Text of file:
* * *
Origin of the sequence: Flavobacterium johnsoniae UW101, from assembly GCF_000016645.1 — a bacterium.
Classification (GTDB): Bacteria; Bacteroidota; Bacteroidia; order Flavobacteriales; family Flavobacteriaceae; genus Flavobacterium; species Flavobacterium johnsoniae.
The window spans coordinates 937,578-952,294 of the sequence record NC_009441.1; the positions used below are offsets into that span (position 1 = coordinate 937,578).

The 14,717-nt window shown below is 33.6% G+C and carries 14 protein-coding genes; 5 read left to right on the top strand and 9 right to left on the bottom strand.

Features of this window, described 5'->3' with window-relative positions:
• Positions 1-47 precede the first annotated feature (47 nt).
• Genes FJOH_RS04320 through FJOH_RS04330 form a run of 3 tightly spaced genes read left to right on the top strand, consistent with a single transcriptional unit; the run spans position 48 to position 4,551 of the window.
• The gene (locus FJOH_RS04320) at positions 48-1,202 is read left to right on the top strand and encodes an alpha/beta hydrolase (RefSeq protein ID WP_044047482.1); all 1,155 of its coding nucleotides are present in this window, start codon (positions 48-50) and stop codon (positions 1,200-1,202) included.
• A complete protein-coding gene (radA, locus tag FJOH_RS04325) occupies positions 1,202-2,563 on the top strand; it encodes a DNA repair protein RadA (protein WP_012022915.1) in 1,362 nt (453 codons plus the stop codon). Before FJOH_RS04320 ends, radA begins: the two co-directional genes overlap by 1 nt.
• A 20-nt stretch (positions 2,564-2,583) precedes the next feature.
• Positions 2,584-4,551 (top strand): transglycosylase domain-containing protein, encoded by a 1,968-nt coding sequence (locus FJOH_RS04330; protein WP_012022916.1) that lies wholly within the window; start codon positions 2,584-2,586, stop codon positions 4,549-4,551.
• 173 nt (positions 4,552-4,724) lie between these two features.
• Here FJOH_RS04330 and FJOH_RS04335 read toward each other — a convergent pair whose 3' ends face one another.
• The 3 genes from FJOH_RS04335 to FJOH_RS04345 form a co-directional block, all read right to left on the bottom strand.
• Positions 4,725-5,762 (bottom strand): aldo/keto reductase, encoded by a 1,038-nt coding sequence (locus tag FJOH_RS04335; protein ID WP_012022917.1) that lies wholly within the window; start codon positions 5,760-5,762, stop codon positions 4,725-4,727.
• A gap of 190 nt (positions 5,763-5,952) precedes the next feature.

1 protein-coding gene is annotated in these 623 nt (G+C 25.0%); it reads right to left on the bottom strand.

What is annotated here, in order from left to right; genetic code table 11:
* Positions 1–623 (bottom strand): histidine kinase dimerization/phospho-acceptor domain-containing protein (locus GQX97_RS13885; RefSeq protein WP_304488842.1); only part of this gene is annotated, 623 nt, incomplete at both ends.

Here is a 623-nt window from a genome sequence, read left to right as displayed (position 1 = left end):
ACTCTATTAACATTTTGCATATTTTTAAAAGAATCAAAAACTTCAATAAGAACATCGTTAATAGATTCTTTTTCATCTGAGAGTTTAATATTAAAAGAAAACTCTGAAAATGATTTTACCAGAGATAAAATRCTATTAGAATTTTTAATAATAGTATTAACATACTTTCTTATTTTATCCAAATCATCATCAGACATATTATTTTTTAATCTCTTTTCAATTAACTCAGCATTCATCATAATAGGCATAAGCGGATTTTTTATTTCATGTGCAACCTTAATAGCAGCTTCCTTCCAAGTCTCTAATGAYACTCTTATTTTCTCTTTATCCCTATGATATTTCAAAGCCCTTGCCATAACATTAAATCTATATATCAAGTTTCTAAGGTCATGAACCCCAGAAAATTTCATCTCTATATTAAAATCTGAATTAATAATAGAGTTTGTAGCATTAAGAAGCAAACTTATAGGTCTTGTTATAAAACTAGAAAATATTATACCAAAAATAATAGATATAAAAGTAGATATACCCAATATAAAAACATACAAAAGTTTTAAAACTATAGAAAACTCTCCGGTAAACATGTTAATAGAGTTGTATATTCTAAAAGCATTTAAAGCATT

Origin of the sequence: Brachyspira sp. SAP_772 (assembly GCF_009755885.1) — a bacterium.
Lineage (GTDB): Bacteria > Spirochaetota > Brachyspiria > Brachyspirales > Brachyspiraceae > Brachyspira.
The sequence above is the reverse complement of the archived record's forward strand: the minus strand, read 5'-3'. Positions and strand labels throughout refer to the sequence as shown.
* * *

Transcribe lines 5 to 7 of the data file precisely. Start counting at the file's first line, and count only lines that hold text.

Features of this window, described 5'->3' with window-relative positions:
• Positions 1-47 precede the first annotated feature (47 nt).
• Genes FJOH_RS04320 through FJOH_RS04330 form a run of 3 tightly spaced genes read left to right on the top strand, consistent with a single transcriptional unit; the run spans position 48 to position 4,551 of the window.